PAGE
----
Billy Says: "Winning over your foursome starts with small talk. "Where do you live? How often do you play?" Ask them about their favorite courses or their favorite sports teams—basic stuff like that. From there, get a little bit into what they do for work. You may care a little less about that, but you should be attentive and interested. Act, if you have to! You should sound excited. Ask interesting questions. It helps to know a little about a lot of things. I can have conversations with and understand what an accountant does, what a construction guy does, what an investment guy does. It helps. If you want to take a step into the deep end, talk politics. But remember that these days, that's really a step into the deep end."
Actor/golfer/looker Kelly Rohrbach has pointers for you about seduction — on the course, dude:
— No one ever remembers how you play, but they remember your attitude, so bring good energy to your foursome.
— That means keeping a positive attitude throughout the round.
— My pet peeve: when people play poorly and keep harping on it. Forget about it! Your energy is bringing my day down.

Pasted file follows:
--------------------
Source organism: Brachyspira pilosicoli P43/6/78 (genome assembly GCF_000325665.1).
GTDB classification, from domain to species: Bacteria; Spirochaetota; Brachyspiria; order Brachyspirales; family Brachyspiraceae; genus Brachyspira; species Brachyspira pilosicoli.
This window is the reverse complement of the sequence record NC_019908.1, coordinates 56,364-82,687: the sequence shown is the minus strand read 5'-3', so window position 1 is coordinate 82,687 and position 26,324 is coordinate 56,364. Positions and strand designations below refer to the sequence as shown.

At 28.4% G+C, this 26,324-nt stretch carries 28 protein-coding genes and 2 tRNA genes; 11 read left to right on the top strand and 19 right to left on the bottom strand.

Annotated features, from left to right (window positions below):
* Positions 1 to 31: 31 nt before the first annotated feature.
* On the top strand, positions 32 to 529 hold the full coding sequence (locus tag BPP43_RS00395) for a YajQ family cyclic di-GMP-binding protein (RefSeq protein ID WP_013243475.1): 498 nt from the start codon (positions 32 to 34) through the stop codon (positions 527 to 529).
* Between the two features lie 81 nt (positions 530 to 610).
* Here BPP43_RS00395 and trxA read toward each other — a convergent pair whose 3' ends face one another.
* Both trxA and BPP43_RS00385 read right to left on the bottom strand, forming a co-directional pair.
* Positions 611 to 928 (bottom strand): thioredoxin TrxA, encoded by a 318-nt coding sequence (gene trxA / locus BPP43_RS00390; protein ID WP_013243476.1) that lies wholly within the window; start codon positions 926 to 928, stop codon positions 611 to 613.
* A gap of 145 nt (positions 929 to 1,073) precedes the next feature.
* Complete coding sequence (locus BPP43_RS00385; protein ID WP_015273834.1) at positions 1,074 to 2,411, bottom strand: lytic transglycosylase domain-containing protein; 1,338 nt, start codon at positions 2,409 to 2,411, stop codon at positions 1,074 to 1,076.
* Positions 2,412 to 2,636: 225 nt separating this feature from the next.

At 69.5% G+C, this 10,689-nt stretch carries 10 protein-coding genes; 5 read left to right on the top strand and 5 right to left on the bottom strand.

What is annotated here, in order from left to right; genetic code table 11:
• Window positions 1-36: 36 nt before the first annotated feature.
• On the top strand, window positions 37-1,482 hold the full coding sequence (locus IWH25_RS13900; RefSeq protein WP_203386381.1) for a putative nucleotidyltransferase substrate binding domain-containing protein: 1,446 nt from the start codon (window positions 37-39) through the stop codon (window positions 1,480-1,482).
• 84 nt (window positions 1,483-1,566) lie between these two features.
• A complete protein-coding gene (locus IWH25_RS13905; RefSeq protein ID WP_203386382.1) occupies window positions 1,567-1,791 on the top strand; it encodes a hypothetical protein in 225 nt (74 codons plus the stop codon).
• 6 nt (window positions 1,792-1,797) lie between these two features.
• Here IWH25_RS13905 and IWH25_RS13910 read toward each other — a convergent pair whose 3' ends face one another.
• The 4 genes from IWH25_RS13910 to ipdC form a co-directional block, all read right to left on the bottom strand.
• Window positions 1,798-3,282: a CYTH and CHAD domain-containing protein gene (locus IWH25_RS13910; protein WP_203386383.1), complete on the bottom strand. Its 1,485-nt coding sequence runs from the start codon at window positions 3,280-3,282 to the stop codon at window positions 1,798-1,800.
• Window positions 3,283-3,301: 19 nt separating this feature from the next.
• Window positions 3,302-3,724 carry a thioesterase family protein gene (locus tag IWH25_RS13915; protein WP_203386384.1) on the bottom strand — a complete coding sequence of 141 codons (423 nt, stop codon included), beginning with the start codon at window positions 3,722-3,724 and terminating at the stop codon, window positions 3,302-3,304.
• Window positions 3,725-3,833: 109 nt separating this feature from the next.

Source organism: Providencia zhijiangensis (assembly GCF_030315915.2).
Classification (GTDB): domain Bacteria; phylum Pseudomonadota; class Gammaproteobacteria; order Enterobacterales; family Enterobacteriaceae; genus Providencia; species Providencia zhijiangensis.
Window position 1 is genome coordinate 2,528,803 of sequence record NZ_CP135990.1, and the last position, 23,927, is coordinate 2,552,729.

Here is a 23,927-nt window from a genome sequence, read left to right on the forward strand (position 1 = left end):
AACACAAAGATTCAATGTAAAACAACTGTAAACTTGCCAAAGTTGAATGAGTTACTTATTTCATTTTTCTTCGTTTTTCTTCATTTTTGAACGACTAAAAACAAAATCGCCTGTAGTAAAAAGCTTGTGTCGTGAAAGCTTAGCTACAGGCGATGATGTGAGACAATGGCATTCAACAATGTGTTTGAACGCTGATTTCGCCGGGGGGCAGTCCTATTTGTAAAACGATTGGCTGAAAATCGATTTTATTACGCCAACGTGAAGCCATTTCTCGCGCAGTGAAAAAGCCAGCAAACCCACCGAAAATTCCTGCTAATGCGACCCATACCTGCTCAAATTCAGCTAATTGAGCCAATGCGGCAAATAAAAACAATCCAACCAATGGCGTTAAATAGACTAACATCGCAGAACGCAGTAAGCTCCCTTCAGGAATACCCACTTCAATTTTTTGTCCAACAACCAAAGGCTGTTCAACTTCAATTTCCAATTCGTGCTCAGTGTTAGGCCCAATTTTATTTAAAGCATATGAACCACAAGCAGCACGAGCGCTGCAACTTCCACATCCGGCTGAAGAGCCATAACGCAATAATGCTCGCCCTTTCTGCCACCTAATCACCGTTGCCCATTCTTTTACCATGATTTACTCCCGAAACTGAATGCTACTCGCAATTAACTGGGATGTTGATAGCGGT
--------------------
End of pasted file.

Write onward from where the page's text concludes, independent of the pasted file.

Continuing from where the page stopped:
— Golf is a long game. There's plenty of room for great shots and bad shots. Let them come and go.
— I'm a bit chatty on the course. Playing golf is like being on a date. If you're too competitive and the energy is tense, it's hard to get to know each other. I'm the first to give someone a putt. It's all good! — As told to Jessica Marksbury
6. Survive the inevitable mid-round lull
You're cruising along, and then — wham! — a return to mediocrity. Chin up, bucko. You can regain the magic as quickly as you lost it.
Billy Says: "With rounds as long as they are these days, it's really tough to recover from trouble at the turn. First, I would not recommend alcohol. It might make you feel a little better about how you're playing, but it won't help the lull. Make sure you fuel up. Bring a couple of protein bars, drink some water. Keep the blood sugar up. That's the way to go. And if that doesn't work, then I guess, yeah, maybe do some shots!"
Actor Richard Kind knows all too well the fear of a flagging performance:
"Losing it in the middle—I know the feeling! I've been there, as a golfer and an actor. My home course in L.A. is Lakeside. If I shoot 40 or 41 on the front nine, right around the 14th or 15th hole I start thinking, I can break 80 today! Worst thing you can do. Bam—double-bogey, triple-bogey.
"As an actor, you have the same thing. You're going through your performance, you're doing the work, and all of sudden you think, Boy, I am just killing it tonight! And then your concentration is gone. You make it about yourself—and you should never make it about yourself.
"In both instances, the question becomes, How do I get it back? And the answer is, you've got to change something. On stage, a trick is to attack the words differently. In golf, maybe instead of hitting driver off the tee you pull an iron, just to make sure you're playing from the fairway and not the woods.